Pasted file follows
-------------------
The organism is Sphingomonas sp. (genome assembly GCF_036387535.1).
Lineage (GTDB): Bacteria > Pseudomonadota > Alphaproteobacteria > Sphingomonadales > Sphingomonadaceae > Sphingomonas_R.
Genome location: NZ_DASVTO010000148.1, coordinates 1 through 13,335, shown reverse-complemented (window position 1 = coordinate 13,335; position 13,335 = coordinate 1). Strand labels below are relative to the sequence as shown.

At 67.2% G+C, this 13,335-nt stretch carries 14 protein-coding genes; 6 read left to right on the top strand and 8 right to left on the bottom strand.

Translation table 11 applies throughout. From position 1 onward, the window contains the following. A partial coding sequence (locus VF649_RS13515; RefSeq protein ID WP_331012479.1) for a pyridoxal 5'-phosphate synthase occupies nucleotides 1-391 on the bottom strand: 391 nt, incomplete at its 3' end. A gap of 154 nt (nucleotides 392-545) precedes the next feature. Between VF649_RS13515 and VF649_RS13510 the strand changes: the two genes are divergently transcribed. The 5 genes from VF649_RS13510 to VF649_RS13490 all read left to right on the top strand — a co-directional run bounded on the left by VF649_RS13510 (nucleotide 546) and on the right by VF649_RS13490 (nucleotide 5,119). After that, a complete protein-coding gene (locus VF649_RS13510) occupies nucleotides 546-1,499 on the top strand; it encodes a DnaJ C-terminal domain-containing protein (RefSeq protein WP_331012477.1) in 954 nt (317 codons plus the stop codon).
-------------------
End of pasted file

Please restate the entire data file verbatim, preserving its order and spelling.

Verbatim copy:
The organism is Sphingomonas sp. (genome assembly GCF_036387535.1).
Lineage (GTDB): Bacteria > Pseudomonadota > Alphaproteobacteria > Sphingomonadales > Sphingomonadaceae > Sphingomonas_R.
Genome location: NZ_DASVTO010000148.1, coordinates 1 through 13,335, shown reverse-complemented (window position 1 = coordinate 13,335; position 13,335 = coordinate 1). Strand labels below are relative to the sequence as shown.

At 67.2% G+C, this 13,335-nt stretch carries 14 protein-coding genes; 6 read left to right on the top strand and 8 right to left on the bottom strand.

Translation table 11 applies throughout. From position 1 onward, the window contains the following. A partial coding sequence (locus VF649_RS13515; RefSeq protein ID WP_331012479.1) for a pyridoxal 5'-phosphate synthase occupies nucleotides 1-391 on the bottom strand: 391 nt, incomplete at its 3' end. A gap of 154 nt (nucleotides 392-545) precedes the next feature. Between VF649_RS13515 and VF649_RS13510 the strand changes: the two genes are divergently transcribed. The 5 genes from VF649_RS13510 to VF649_RS13490 all read left to right on the top strand — a co-directional run bounded on the left by VF649_RS13510 (nucleotide 546) and on the right by VF649_RS13490 (nucleotide 5,119). After that, a complete protein-coding gene (locus VF649_RS13510) occupies nucleotides 546-1,499 on the top strand; it encodes a DnaJ C-terminal domain-containing protein (RefSeq protein WP_331012477.1) in 954 nt (317 codons plus the stop codon).